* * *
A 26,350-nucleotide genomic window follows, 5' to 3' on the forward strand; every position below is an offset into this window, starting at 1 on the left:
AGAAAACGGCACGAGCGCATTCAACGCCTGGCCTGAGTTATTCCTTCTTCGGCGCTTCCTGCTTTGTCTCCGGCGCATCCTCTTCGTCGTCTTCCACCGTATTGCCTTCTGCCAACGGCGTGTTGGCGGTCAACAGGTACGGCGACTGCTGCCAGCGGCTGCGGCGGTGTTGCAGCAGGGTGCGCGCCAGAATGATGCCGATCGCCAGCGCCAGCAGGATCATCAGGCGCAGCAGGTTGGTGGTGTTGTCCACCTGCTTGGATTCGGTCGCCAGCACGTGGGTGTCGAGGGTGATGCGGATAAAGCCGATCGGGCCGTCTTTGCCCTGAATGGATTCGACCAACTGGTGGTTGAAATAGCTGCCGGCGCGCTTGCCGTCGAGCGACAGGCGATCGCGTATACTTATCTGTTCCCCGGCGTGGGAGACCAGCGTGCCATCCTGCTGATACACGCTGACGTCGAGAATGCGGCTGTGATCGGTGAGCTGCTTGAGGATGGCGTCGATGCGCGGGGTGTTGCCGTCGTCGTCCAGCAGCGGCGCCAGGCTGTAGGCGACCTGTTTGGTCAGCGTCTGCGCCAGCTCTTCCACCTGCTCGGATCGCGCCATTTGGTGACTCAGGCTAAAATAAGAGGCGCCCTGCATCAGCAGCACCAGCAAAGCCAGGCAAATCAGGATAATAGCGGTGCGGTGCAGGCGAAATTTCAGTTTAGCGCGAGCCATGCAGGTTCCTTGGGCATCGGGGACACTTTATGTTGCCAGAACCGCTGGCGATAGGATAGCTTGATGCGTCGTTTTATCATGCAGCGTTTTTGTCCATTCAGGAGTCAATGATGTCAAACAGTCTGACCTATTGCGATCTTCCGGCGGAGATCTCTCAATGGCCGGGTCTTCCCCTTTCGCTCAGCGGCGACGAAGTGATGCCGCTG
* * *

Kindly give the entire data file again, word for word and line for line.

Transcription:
A 26,350-nucleotide genomic window follows, 5' to 3' on the forward strand; every position below is an offset into this window, starting at 1 on the left:
AGAAAACGGCACGAGCGCATTCAACGCCTGGCCTGAGTTATTCCTTCTTCGGCGCTTCCTGCTTTGTCTCCGGCGCATCCTCTTCGTCGTCTTCCACCGTATTGCCTTCTGCCAACGGCGTGTTGGCGGTCAACAGGTACGGCGACTGCTGCCAGCGGCTGCGGCGGTGTTGCAGCAGGGTGCGCGCCAGAATGATGCCGATCGCCAGCGCCAGCAGGATCATCAGGCGCAGCAGGTTGGTGGTGTTGTCCACCTGCTTGGATTCGGTCGCCAGCACGTGGGTGTCGAGGGTGATGCGGATAAAGCCGATCGGGCCGTCTTTGCCCTGAATGGATTCGACCAACTGGTGGTTGAAATAGCTGCCGGCGCGCTTGCCGTCGAGCGACAGGCGATCGCGTATACTTATCTGTTCCCCGGCGTGGGAGACCAGCGTGCCATCCTGCTGATACACGCTGACGTCGAGAATGCGGCTGTGATCGGTGAGCTGCTTGAGGATGGCGTCGATGCGCGGGGTGTTGCCGTCGTCGTCCAGCAGCGGCGCCAGGCTGTAGGCGACCTGTTTGGTCAGCGTCTGCGCCAGCTCTTCCACCTGCTCGGATCGCGCCATTTGGTGACTCAGGCTAAAATAAGAGGCGCCCTGCATCAGCAGCACCAGCAAAGCCAGGCAAATCAGGATAATAGCGGTGCGGTGCAGGCGAAATTTCAGTTTAGCGCGAGCCATGCAGGTTCCTTGGGCATCGGGGACACTTTATGTTGCCAGAACCGCTGGCGATAGGATAGCTTGATGCGTCGTTTTATCATGCAGCGTTTTTGTCCATTCAGGAGTCAATGATGTCAAACAGTCTGACCTATTGCGATCTTCCGGCGGAGATCTCTCAATGGCCGGGTCTTCCCCTTTCGCTCAGCGGCGACGAAGTGATGCCGCTG